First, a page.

The women’s majlis: Let’s hear it for all of the fathers

I am my father’s daughter. My father is my hero and truly one of my best friends. He has shaped me in so many ways.

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I am my father’s daughter. My father is my hero and truly one of my best friends. My father’s humour, language and interactions with people are what I believe shaped me into the person I am today. He has shaped me in so many ways. I find today that I use and pass on many of his teachings and habits in some way.

He always wanted me to be able to stand on my own two feet and not depend on anyone else. He worked hard to ensure I had the chance to study abroad and experience many of this world’s delights. He always encouraged me to travel the world and experience cultures and traditions.

There were no secrets ­between my father and me. If I asked, he would tell me. If he asked, I had to tell him. Now, I’m a mother to two boys, but I’m still his baby daughter. His importance in my life is what drives me to ensure my boys know the importance of their father.

Without my husband, my son would have never been exposed to the endless outdoor activities he participates in, or learn to manage other tasks, such as problem-solving. My husband is always appreciating, rewarding or even treating our children in ways I don’t or haven’t. He brings life to the family and children.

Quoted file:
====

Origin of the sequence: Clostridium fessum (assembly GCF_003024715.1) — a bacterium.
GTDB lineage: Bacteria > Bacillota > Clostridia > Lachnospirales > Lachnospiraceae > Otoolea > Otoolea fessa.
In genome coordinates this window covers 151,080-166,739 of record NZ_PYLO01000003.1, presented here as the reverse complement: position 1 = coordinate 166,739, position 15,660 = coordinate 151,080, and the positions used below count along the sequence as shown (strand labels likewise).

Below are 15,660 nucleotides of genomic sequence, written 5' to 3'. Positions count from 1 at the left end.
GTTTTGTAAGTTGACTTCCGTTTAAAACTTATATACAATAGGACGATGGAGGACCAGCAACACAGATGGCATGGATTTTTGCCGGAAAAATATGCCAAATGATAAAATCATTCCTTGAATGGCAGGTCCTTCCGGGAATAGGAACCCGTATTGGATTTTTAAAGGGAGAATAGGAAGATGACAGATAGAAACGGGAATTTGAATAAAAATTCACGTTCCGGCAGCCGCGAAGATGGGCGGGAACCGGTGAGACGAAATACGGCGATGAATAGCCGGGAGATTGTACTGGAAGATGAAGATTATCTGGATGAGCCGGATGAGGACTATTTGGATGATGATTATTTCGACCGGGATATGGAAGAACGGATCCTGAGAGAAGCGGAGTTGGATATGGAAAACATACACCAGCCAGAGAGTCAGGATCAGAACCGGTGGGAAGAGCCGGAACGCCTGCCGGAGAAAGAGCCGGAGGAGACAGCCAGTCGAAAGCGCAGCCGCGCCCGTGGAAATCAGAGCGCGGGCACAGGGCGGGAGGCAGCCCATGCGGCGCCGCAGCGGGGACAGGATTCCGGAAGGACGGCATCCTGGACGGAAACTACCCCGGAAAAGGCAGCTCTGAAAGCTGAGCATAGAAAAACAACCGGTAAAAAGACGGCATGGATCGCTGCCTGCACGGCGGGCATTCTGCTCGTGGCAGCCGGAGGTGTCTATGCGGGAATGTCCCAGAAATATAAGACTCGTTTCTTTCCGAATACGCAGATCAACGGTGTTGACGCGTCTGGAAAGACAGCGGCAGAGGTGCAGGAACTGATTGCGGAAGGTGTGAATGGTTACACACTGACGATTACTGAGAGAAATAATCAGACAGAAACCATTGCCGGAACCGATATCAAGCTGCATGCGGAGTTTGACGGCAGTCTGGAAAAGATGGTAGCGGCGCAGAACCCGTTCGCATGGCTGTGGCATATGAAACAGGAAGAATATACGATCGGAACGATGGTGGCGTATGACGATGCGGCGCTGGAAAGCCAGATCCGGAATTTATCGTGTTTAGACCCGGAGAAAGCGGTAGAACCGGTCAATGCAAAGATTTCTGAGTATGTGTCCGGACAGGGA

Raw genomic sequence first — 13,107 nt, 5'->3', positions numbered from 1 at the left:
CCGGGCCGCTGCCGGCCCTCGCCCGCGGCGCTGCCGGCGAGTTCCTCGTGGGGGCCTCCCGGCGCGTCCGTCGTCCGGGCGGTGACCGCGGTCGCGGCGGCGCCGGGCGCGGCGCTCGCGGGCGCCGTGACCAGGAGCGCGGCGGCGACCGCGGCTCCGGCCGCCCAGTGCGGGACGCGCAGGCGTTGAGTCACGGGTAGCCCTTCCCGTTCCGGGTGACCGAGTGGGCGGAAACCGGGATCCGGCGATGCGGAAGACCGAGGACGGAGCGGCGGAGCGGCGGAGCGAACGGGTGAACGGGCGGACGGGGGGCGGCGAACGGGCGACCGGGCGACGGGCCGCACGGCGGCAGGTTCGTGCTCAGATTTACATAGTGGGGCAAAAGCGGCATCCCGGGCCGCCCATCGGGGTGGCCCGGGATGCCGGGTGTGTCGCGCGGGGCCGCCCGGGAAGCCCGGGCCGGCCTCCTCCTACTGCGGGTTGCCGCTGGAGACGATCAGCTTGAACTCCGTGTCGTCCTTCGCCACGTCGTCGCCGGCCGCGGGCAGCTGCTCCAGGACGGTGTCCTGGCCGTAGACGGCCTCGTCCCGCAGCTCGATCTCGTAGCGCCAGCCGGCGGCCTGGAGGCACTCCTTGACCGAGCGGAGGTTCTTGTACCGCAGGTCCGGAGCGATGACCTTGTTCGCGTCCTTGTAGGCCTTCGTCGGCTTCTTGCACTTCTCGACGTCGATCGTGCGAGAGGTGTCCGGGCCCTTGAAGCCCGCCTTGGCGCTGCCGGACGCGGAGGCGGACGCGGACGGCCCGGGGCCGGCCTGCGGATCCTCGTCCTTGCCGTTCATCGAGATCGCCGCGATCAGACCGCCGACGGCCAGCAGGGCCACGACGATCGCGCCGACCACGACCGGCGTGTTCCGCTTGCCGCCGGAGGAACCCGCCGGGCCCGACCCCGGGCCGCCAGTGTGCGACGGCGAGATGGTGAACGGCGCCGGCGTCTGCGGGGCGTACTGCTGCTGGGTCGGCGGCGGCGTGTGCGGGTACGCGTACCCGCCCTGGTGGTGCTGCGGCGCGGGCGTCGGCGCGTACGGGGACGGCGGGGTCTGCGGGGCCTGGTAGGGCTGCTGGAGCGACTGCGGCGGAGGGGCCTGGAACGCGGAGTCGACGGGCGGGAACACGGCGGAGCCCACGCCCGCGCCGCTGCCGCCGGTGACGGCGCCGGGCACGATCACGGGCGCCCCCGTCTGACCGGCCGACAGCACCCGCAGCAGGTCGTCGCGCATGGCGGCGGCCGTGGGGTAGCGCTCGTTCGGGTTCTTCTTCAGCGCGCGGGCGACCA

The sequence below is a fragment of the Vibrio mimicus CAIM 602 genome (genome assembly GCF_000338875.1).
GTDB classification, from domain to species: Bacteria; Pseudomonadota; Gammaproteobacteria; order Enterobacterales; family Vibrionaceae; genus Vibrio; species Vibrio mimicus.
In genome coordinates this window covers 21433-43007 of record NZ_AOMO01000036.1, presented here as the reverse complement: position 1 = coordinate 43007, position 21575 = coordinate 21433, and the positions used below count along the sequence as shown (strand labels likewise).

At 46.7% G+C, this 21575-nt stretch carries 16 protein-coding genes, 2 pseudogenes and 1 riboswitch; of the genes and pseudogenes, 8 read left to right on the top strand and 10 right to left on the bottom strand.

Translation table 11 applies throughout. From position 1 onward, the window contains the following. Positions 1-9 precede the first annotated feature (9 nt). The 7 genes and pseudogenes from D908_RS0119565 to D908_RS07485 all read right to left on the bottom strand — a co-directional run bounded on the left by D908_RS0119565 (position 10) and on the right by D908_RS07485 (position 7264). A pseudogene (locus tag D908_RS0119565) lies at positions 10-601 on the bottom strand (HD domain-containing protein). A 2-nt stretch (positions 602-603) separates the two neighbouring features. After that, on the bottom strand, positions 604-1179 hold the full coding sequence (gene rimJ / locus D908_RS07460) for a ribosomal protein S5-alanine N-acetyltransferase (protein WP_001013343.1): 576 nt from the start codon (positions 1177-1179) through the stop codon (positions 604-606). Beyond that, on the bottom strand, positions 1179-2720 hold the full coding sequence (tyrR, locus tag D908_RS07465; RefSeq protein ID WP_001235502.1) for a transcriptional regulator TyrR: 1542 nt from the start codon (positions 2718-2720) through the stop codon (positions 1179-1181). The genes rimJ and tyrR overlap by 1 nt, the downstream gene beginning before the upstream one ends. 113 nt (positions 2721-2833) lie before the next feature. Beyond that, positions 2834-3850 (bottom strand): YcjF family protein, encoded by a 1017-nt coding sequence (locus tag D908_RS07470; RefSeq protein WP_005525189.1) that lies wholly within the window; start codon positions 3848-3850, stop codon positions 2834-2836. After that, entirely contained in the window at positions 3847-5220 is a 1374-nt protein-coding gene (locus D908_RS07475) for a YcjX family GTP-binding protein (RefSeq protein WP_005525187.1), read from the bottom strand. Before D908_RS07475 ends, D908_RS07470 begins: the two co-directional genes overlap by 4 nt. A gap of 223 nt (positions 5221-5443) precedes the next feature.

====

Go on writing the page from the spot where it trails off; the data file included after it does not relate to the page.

While it’s true there’s no “perfection” in the way we parent, and many of us have flaws, it’s those experiences that shape us. We try our best. Families will always have struggles. I was once told that 86 per cent of parents today parent differently than the way they were parented. I took that to mean we took on the positive things from our childhoods and left behind those that weren’t, then added to them or adjusted things.

Today, I feel my interaction with people and my communication skills are the result of my father’s teachings. He taught me to always try my best; to question, to reason and to always make a case for anything I wanted. This taught me to negotiate and it also taught me there’s no harm in asking. I will never know unless I ask, so ask away, he would say.

My husband taught me to not expect – when one expects and doesn’t receive, they feel let down, which can be hurtful. I did expect a lot and when I gave and didn’t receive, it hurt. But a blend of their teachings has taught me to have thicker skin.

The men in our lives should not be underappreciated. I need mine. ­Father’s Day is only a couple of months away, and I feel it has been downplayed in comparison to Mother’s Day. So why don’t we change that this year? Appreciate our fathers and our children’s fathers – for their value, their love, their support and their pure awesomeness. In the end, I am my father’s daughter.

Khawla Saleh is employed full-time and a mother-of-two. She’s currently in the final year of a doctorate in child public health.

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